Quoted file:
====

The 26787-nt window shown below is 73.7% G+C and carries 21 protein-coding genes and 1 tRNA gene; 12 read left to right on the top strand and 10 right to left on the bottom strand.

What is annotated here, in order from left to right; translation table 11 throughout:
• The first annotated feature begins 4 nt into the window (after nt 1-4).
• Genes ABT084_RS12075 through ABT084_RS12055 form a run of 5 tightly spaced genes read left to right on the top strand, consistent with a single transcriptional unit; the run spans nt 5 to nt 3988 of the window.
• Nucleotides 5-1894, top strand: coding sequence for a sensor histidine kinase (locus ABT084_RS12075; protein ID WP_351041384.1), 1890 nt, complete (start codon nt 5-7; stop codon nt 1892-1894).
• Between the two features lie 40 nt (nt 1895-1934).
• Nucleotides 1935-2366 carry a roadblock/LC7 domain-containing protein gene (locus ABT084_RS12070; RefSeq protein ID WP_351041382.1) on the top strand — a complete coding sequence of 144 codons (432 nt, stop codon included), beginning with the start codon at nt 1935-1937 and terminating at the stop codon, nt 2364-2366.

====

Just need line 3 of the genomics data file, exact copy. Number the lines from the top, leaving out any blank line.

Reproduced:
• The first annotated feature begins 4 nt into the window (after nt 1-4).